Several murders of stalking victims have highlighted the fact that people who stalk can be very dangerous. Stalkers threaten, attack, sexually assault and even kill their victims. Unfortulately, there is no single behavioral profile that can predict what stalkers will do. Often stalkers’ behaviors will increase from making contact by email or persistent phone calls to more personal ways such as delivering things to the victim or showing up at work.
Stalking is broadly defined as a “course of conduct directed at a specific individual that would cause a reasonable person to feel fear.” Naturally victims struggle with how to respond to a stalker. Often they try to reason with the stalker, try to “let them down easy” or “be nice” to try to stop the behavior. Victims sometimes try to “fight back” by confronting or threatening the stalker. Rarely do these methods work because stalkers are encouraged by any contact with the victim- positive or negative.
According to the Stalking Resource Center, 2/3 of stalkers pursue their victims at least once a week, but many contact them daily using a variety of methods.(The majority of stalkers (78%) use more than one means of approach). Weapons are used to harm or threaten victims in about one in five (20%) cases. Most stalkers have stalked before. Intimate partner stalkers frequently approach their targets while their behaviors escalate quickly.
Stalking affects about 15% of women and 6 % of men in the United States to the degree that they felt very fearful or believed they or someone close to them would be harmed or killed. The majority of stalking victims are stalked by someone they know. Usually stalkiers approach their victims in places where the victim don’t want them to be, make unwanted phone calls and texts, watch or follow from a distance, or spy with a listening device, camera, or GPS.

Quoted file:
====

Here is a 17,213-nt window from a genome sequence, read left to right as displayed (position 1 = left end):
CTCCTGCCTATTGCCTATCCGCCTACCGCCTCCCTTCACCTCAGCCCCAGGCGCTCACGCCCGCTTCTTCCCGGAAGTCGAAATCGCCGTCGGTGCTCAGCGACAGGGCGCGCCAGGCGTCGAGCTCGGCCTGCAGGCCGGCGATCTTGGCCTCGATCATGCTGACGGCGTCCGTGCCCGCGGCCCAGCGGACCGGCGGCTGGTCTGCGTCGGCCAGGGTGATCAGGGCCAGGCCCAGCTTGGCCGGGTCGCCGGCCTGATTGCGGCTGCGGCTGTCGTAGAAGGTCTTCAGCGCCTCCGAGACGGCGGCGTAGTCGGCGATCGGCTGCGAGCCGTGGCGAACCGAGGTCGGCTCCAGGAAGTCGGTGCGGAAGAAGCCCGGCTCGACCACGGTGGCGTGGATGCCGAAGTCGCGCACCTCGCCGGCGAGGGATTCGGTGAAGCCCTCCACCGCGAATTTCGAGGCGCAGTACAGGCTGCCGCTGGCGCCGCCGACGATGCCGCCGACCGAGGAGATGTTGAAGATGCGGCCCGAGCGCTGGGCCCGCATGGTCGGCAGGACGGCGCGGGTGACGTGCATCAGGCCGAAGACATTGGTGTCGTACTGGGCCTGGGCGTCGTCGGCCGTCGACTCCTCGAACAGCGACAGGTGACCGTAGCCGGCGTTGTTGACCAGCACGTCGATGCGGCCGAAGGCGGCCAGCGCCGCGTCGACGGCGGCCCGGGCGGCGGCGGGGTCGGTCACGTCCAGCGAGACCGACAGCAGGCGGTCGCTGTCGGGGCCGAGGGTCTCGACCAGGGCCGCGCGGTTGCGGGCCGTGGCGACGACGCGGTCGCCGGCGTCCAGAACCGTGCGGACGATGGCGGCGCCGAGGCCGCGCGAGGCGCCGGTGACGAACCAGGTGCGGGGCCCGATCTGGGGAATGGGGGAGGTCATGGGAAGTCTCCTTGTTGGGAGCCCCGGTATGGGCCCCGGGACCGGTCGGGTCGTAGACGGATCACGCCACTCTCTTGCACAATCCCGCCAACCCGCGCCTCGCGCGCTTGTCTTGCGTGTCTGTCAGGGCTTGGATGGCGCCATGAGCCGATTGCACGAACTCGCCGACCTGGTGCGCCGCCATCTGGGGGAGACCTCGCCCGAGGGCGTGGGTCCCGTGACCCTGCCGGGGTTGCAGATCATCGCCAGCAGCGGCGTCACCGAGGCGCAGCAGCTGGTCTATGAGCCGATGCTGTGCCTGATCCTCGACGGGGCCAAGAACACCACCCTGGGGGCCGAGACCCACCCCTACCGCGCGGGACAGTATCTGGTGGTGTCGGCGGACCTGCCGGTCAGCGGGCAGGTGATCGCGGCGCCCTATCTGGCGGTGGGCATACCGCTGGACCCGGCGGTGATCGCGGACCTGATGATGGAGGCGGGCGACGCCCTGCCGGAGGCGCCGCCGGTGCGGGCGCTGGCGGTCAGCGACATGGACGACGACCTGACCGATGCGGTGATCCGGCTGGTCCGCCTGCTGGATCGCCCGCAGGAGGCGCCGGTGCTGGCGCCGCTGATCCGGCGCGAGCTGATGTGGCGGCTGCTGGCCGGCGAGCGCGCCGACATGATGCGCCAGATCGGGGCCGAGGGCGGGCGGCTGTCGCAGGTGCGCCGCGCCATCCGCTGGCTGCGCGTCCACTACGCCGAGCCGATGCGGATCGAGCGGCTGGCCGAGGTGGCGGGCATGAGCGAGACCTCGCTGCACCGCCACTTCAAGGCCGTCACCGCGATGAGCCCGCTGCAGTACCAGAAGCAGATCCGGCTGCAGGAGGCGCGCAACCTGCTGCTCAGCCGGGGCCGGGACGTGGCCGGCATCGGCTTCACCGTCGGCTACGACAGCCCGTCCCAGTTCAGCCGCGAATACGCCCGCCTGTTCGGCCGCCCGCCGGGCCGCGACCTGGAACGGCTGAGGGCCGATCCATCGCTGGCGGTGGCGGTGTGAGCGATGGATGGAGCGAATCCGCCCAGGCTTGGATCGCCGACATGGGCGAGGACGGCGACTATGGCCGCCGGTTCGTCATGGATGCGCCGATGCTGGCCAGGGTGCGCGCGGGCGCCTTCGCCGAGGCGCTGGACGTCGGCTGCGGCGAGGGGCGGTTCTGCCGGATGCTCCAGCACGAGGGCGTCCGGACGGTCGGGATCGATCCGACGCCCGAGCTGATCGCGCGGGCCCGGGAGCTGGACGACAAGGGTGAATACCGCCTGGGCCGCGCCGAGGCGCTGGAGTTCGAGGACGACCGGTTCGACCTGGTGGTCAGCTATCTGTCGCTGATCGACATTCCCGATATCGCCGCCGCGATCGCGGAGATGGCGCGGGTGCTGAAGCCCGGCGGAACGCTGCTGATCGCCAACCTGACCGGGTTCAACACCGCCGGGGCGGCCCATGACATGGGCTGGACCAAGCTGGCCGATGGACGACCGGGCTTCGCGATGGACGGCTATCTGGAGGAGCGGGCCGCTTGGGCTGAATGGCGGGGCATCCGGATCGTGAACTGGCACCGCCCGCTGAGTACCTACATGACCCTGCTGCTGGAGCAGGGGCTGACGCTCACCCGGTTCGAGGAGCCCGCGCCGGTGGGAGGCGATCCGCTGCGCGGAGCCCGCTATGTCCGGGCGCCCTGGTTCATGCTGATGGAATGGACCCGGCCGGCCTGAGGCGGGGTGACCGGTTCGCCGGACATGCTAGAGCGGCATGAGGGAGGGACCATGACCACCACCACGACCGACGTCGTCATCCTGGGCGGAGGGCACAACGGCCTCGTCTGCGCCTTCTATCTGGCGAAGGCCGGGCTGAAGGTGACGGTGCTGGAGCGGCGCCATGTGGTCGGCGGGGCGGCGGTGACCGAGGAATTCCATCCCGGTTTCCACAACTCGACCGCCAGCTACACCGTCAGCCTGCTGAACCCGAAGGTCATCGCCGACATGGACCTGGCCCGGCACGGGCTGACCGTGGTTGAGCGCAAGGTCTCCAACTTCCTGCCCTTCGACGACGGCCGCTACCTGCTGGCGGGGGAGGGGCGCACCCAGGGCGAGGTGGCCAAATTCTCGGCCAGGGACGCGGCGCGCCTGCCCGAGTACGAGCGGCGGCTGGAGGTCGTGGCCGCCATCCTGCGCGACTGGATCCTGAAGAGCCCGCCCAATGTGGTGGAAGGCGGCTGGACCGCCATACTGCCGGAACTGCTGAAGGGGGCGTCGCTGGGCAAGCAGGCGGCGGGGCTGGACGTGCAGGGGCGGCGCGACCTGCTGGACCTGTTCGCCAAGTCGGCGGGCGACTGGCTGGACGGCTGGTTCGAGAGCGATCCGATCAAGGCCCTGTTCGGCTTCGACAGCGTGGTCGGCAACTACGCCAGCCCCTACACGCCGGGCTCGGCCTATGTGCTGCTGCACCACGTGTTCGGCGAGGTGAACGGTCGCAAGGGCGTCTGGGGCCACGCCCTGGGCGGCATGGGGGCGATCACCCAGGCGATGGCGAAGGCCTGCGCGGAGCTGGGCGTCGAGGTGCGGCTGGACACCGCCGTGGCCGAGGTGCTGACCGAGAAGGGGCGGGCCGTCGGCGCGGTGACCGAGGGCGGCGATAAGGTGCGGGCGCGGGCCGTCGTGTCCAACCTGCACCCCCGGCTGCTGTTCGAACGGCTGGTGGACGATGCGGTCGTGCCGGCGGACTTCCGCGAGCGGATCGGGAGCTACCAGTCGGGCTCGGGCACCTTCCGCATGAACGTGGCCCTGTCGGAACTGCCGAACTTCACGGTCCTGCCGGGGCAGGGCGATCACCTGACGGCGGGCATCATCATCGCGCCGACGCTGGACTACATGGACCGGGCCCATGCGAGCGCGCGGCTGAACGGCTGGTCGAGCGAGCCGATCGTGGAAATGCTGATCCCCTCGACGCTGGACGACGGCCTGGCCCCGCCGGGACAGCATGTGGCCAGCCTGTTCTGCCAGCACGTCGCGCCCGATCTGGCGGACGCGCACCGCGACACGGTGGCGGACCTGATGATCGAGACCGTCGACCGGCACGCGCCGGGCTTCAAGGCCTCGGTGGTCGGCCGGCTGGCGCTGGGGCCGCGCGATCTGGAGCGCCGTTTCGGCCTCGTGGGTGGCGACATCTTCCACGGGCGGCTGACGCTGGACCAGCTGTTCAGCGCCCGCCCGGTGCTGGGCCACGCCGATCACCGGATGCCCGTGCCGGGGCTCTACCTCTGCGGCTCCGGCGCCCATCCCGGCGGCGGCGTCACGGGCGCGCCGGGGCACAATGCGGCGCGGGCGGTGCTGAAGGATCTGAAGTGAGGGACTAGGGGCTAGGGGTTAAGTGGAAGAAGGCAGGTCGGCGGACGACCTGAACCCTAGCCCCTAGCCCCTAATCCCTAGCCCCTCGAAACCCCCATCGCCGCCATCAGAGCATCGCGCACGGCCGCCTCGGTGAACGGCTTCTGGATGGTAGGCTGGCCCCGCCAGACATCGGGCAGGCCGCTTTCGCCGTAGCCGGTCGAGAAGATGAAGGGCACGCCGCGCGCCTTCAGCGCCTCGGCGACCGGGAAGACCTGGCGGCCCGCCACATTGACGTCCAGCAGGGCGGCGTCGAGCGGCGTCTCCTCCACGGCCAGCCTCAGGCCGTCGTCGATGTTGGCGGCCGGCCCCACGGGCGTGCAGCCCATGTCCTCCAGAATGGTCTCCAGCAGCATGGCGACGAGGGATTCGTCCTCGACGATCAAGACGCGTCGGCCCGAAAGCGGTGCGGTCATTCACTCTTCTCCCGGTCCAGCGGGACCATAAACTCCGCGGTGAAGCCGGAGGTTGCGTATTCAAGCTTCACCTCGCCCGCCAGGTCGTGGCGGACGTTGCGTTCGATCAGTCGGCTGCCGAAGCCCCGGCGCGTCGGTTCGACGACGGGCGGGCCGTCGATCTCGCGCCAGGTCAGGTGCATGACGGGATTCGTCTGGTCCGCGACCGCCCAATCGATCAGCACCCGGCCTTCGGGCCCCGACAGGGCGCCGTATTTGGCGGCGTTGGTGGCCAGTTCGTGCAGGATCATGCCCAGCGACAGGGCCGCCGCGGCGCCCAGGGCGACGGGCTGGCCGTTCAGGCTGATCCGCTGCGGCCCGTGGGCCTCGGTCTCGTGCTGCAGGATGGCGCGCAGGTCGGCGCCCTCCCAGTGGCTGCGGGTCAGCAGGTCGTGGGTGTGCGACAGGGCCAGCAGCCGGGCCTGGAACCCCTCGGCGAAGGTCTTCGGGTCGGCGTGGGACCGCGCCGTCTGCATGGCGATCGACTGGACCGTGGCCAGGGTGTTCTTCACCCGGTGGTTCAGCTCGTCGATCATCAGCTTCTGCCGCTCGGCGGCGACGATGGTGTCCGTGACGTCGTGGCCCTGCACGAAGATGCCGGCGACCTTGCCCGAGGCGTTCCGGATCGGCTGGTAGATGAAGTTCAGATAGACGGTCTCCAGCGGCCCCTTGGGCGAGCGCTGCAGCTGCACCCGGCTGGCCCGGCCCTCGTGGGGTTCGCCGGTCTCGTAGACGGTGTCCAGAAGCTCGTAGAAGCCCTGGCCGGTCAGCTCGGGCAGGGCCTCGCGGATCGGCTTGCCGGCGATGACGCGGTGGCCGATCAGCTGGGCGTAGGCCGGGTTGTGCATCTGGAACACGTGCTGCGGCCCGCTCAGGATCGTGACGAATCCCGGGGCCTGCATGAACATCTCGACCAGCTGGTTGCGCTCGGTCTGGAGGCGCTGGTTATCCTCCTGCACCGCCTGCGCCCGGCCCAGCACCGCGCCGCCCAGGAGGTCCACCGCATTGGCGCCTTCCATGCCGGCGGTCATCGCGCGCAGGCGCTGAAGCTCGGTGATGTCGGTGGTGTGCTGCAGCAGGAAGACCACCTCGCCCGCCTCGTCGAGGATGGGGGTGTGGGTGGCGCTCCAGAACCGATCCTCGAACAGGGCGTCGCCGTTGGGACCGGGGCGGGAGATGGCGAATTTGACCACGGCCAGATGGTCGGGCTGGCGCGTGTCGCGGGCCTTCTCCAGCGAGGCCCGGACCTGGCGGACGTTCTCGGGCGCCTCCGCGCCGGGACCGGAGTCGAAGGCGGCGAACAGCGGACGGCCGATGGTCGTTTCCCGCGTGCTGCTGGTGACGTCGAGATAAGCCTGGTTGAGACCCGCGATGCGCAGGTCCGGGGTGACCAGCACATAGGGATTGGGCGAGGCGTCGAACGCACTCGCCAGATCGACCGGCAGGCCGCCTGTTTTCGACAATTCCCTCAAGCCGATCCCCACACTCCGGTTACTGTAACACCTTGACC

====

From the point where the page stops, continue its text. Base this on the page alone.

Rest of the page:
While victims cannot predict what a stalker will do, victims can decide how they can protect themselves family and loved ones from harm. How?
Create a stalking safety plan. This is a combination of suggestions, plans and responses to help victims reduce their risk. The safety plan assists victims in evaluating what factors are causing the risk of harm and identifies interventions to prevent harm.When safety planning, victims are encouraged to keep a log of all stalking behaviors, including time, location of each event. Any gifts, letters, emails, phone messages should also be collected. The log, if the victim decides to report the stalking to the police or apply for an order of protection, will be used as evidence to prove what has been going on.
Trained advocates can help a victim develop this safety plan. Contact Crisis Services 256.574.5826 to speak with an advocate. This help is free and confidential.
The impact of stalking on victims can be devastating. Many victims lose time from work, suffer fear,anxiety, insomnia and severe depression. Stalking is a serious crime in Alabama and can be a felony. Often stalking behaviors last about two years, so safety planning needs to begin as soon as the victims first identifies the stalking.